With the high value of intact coral reefs recognised, there has been a great deal of investment in the restoration or rehabilitation of coral reefs. Restoration — namely, returning a coral reef system to something near its pristine state — is highly desirable, but extremely difficult to achieve. Instead, rehabilitation is what is commonly achieved by active interventions. Rehabilitation results in a novel system, which supports the required ecosystem functions. Successful rehabilitation is complex and costly. The logistical difficulties of working in submerged environments, as well as the need for divers and boats contributes the cost. In addition, there are high material costs as rehabilitation requires the structural and functional elements of coral reefs which have been lost to be replaced. A variety of methods have been tested, but up-scaling of small projects has proven to be difficult to achieve. These range from US$50 per m2 to more than US$270 per m2.
A new study from UC Davis, published this month in Restoration Ecology demonstrates the effectiveness of a novel, low-cost (~US$25 per m2) method of coral reef restoration, based in Indonesia. The study site lies within the ‘Coral Triangle’, a roughly triangular region of the tropical marine waters of Indonesia, Malaysia, Papua New Guinea, Philippines, Solomon Islands and Timor-Leste with the highest coral diversity on earth. As is common in the tropics, these coral reefs are threatened by overexploitation, destructive fishing, coastal development, pollution, disease and climate change. The UC Davis study was conducted on coral reefs surrounding the Indonesian island of Pulau Badi. The site had been damaged by construction, blast fishing and coral mining in recent decades. Limited natural recovery had taken place at the site, leaving a rubble field interspersed with small mound corals and dead coral structures. The objective of the UC Davis study was to restore reef functions by installing hexagonal structures onto which coral fragments were attached (Figure 1).
Figure 1. Diver with spiders in restoration site. Image credit: Jordan Hollarsmith, UC Davis.
Approximately 11,000 structures, termed “spiders” (Figures 1 and 2), were deployed over ~7,000 m2 (~0.7 ha). On average, 550 spiders were deployed across 300–400m2 over a 3-day period by the study team (Figure 3). The total cost of installing 11,000 spiders was US$174,000, including materials, transporting spiders, coral attachment and installation labour. Costs could be further reduced with the participation of volunteer divers. Maintenance costs, if required to remove coral-feeding damselfish and to replace dead coral fragments during the first three months, were estimated at an additional US$3 per spider.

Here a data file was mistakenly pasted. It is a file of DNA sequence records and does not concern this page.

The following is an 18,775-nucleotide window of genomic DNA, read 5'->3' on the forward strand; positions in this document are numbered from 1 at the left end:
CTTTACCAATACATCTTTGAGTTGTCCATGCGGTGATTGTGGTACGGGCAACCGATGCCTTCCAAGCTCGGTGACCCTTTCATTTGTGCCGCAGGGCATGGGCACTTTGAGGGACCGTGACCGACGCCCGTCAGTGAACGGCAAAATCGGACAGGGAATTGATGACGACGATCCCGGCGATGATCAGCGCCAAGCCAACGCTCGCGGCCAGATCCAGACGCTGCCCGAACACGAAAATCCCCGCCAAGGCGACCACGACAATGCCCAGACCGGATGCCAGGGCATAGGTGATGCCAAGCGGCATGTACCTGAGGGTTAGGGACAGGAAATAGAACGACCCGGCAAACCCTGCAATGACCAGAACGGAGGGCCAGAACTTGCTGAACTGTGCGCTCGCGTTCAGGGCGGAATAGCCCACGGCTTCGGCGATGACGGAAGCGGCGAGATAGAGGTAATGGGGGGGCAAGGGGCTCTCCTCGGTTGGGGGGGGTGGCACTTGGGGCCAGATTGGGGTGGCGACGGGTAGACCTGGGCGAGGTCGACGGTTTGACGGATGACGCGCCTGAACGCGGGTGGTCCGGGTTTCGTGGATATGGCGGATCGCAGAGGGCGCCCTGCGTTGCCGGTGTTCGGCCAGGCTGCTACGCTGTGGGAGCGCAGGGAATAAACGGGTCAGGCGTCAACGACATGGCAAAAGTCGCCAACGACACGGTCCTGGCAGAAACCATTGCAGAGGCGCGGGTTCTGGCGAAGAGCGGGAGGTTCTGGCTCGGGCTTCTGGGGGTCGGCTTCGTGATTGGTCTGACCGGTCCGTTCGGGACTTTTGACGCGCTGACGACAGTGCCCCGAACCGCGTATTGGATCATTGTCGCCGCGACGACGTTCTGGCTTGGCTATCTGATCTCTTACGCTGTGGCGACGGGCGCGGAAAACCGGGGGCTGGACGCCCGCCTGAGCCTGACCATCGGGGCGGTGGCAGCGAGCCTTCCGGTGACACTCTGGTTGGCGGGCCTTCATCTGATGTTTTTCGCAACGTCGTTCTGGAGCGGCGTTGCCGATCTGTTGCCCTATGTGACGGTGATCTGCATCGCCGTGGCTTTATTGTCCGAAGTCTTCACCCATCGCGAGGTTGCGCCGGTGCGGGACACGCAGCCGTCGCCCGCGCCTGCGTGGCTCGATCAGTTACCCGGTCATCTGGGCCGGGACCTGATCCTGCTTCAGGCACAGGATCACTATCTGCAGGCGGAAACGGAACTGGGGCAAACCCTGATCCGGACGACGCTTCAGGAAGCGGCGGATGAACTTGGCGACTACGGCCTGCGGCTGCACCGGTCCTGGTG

Figure 2. Coral fragment attached to spider. Image credit: Christine Sur, UC Davis.
Figure 3. Indonesian locals prepare spiders for installation. Image credit: Jordan Hollarsmith, UC Davis.
The deployment of spiders over 0.7 ha resulted in the recovery of coral cover across a total of 2 ha of damaged reef (Figure 4). Installation of the spiders supported a rapid increase in live coral cover at a cost of ~$25 per m2.
Christine Sur, a UC Davis graduate student at the time of the study, stated in a press release “Our study demonstrates a cost-effective, scalable method that can inform other coral reef restoration efforts aimed at reducing the global decline of these valuable and unique ecosystems.”
Figure 4. Coral growth over spider structures. Image credit: Jordan Hollarsmith, UC Davis.
From a climate change adaptation perspective, the results from the UC Davis study could be significant in informing rehabilitation efforts elsewhere in the tropics. Any successful rehabilitation intervention requires that local conditions are carefully considered, and additional protection of the area ensured. Together with these actions, the spider technique holds promise for adaptation projects along coastlines.
Image source: Press kit of images from UC Davis
Original publication: Williams et al. 2018. Large-scale coral reef rehabilitation after blast fishing in Indonesia. Restoration Ecology, https://doi.org/10.1111/rec.12866